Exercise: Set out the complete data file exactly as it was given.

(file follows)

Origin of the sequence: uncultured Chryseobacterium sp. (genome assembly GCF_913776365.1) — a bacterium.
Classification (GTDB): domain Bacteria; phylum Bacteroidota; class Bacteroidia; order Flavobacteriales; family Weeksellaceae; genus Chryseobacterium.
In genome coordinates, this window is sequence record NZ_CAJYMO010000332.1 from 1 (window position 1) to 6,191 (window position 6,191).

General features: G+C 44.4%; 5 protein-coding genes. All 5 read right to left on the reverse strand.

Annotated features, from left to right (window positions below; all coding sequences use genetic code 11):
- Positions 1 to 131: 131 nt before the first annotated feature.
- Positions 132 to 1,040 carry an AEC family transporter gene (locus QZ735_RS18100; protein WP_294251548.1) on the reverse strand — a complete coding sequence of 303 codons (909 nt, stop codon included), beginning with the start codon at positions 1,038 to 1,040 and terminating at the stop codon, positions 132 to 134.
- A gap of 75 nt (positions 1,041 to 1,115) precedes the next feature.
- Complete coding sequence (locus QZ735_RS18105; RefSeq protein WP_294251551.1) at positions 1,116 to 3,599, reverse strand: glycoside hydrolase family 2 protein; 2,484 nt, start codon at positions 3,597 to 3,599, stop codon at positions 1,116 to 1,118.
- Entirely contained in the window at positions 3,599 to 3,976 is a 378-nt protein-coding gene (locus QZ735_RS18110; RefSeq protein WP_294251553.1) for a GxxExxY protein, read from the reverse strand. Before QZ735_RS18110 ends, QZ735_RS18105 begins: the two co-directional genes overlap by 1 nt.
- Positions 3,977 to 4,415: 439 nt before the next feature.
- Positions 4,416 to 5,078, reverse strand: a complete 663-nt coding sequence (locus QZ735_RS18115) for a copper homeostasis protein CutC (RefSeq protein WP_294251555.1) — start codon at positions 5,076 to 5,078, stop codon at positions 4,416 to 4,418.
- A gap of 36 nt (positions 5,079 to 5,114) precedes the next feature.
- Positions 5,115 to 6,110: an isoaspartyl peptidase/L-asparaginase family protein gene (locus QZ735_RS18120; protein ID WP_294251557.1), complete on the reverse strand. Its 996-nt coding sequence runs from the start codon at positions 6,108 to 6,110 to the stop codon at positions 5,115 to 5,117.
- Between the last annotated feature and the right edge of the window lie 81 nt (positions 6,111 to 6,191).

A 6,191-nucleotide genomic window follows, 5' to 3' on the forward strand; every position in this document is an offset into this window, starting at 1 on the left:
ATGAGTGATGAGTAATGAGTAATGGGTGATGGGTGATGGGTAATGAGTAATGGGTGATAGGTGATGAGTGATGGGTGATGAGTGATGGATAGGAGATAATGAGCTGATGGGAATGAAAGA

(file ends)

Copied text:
Origin of the sequence: uncultured Chryseobacterium sp. (genome assembly GCF_913776365.1) — a bacterium.
Classification (GTDB): domain Bacteria; phylum Bacteroidota; class Bacteroidia; order Flavobacteriales; family Weeksellaceae; genus Chryseobacterium.
In genome coordinates, this window is sequence record NZ_CAJYMO010000332.1 from 1 (window position 1) to 6,191 (window position 6,191).

General features: G+C 44.4%; 5 protein-coding genes. All 5 read right to left on the reverse strand.

Annotated features, from left to right (window positions below; all coding sequences use genetic code 11):
- Positions 1 to 131: 131 nt before the first annotated feature.
- Positions 132 to 1,040 carry an AEC family transporter gene (locus QZ735_RS18100; protein WP_294251548.1) on the reverse strand — a complete coding sequence of 303 codons (909 nt, stop codon included), beginning with the start codon at positions 1,038 to 1,040 and terminating at the stop codon, positions 132 to 134.
- A gap of 75 nt (positions 1,041 to 1,115) precedes the next feature.
- Complete coding sequence (locus QZ735_RS18105; RefSeq protein WP_294251551.1) at positions 1,116 to 3,599, reverse strand: glycoside hydrolase family 2 protein; 2,484 nt, start codon at positions 3,597 to 3,599, stop codon at positions 1,116 to 1,118.
- Entirely contained in the window at positions 3,599 to 3,976 is a 378-nt protein-coding gene (locus QZ735_RS18110; RefSeq protein WP_294251553.1) for a GxxExxY protein, read from the reverse strand. Before QZ735_RS18110 ends, QZ735_RS18105 begins: the two co-directional genes overlap by 1 nt.
- Positions 3,977 to 4,415: 439 nt before the next feature.
- Positions 4,416 to 5,078, reverse strand: a complete 663-nt coding sequence (locus QZ735_RS18115) for a copper homeostasis protein CutC (RefSeq protein WP_294251555.1) — start codon at positions 5,076 to 5,078, stop codon at positions 4,416 to 4,418.
- A gap of 36 nt (positions 5,079 to 5,114) precedes the next feature.
- Positions 5,115 to 6,110: an isoaspartyl peptidase/L-asparaginase family protein gene (locus QZ735_RS18120; protein ID WP_294251557.1), complete on the reverse strand. Its 996-nt coding sequence runs from the start codon at positions 6,108 to 6,110 to the stop codon at positions 5,115 to 5,117.
- Between the last annotated feature and the right edge of the window lie 81 nt (positions 6,111 to 6,191).

A 6,191-nucleotide genomic window follows, 5' to 3' on the forward strand; every position in this document is an offset into this window, starting at 1 on the left:
ATGAGTGATGAGTAATGAGTAATGGGTGATGGGTGATGGGTAATGAGTAATGGGTGATAGGTGATGAGTGATGGGTGATGAGTGATGGATAGGAGATAATGAGCTGATGGGAATGAAAGA